Transformation by Carol Berg

dwndrgn

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This is March's book discussion thread on Transformation by Carol Berg. The actual discussion won't begin until around the 15th or so but if you've finished already and want to get some points down or topics posted before they fly out of your head like mine always do :) go ahead and post them here.
 

littlemissattitude

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First, a quick question: are enough people finished with the book, or should I wait a couple of days before I post my review over on the Reviews thread?

Again, with the realization that probably not everyone is finished reading the book yet, I still want to jot down a few thoughts - or maybe just a few areas for disucssion.

As someone who has studied anthropology, I am amazed at how anthropological this book is. If I were teaching a cultural anthropology class I would seriously consider teaching "Transformation" as wa way of illustrating the clash of cultures without having to consider actual existing cultures - which I think is a good way of looking at principles without bringing in personal biases. Berg makes it possible to look at the story and discuss issues such as: Can you ever really leave your native culture behind? In other words, is it true that you can take the boy out of the country, but you can't take the country out of the boy? But she also touches on the idea of returning to one's native culture after a long enough absence that it is possible to look at it through an outsider's eyes (an etic rather than an emic view of the culture). Or is that ever possible?

There is also the cultural question of cruelty, brought up very specifically at one point in the book where Aleksander reflects on the fact that Seyonne has expressed that he finds Derzhi treatment of slaves to be cruel, but Aleksander feels that some Ezzarian cultural behaviors are at least as cruel. Is it possible to compare the cruelty of very different practices in very different cultures? Which leads to another issue, and series of interesting questions, brought up by the book.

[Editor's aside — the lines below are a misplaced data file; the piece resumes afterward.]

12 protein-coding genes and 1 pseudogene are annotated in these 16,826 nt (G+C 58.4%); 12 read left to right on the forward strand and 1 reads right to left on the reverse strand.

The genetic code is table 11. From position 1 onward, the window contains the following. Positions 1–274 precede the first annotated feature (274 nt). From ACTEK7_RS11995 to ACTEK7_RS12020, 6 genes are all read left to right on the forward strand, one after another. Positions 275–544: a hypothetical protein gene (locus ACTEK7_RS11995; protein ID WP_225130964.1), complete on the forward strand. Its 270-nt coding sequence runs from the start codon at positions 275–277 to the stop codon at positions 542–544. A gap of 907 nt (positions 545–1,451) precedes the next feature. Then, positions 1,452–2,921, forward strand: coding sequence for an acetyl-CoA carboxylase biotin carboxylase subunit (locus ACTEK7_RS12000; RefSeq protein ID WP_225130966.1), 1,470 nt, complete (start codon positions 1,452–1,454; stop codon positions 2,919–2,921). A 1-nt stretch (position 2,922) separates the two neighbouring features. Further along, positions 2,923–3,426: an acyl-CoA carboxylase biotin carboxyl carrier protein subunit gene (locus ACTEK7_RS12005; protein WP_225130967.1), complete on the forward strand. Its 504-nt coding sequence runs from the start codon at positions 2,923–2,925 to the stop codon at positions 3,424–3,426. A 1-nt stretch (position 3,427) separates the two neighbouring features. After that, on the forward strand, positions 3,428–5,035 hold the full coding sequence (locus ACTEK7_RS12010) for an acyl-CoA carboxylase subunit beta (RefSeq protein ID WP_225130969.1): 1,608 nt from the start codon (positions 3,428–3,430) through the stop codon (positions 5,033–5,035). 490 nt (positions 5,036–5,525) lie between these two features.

That issue is the idea that the Ezzarians just don't see one of their own who they consider to be unclean. I remember a similar plot point in "Clan of the Cave Bear". This brings up issues of perception that might be interesting to discuss. For example, do we see only what we want to see? Only what we expect to see? Is it really possible to not see something that is plainly there but which the individual does not recognize? These questions are important not only to cultural issues, but to science as well. How possible is it for a scientist to make observations that go against the current paradigms?

Another issue that "Transformations" made me think about was the issue of slavery, specifically how slaveholders view their slaves. I got to thinking about how it doesn't seem so much that the Derzhi hate those they have enslaved as that they just don't consider them at all, except as objects. But then, Aleksander has to see Seyonne as a human, simply because Seyonne refuses to be less than human. Anyway, that's how I read the story. How does that change the usual slaveholder/slave relationship in the course of the story? And how might assuming this sort of attitude on the part of slaveholders relate to manifestations of slavery in the real world? This is, of course, a sensitive topic. Still, I think it bears thinking about considering that there is still slavery in the world, both literal slavery and conditions that amount to virtual slavery for some.

Well, I think that's enough for now. I hope I haven't slipped in any spoilers for those who have not yet finished the book.
 

dwndrgn

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Well, I've read it before so I don't really count. I plan on reading it again in the next few days once my branch has their copy in so that it can all be fresh in my mind.

I propose we give the others at least until next Monday to finish the book - I don't even think Marianne is back from her cruise yet and she planned on reading it while there. And Monday happens to be the 15th which is our 'regularly scheduled' discussion start date for each month.

Great discussion topics! We're going to have lots of fun on this one. I'm already itching to get into the cultural clashes...ahh, but I'll wait. However, LittleMiss, this is the first in a series if you feel you'd like to continue on while you wait for the rest of us to join you in discussion.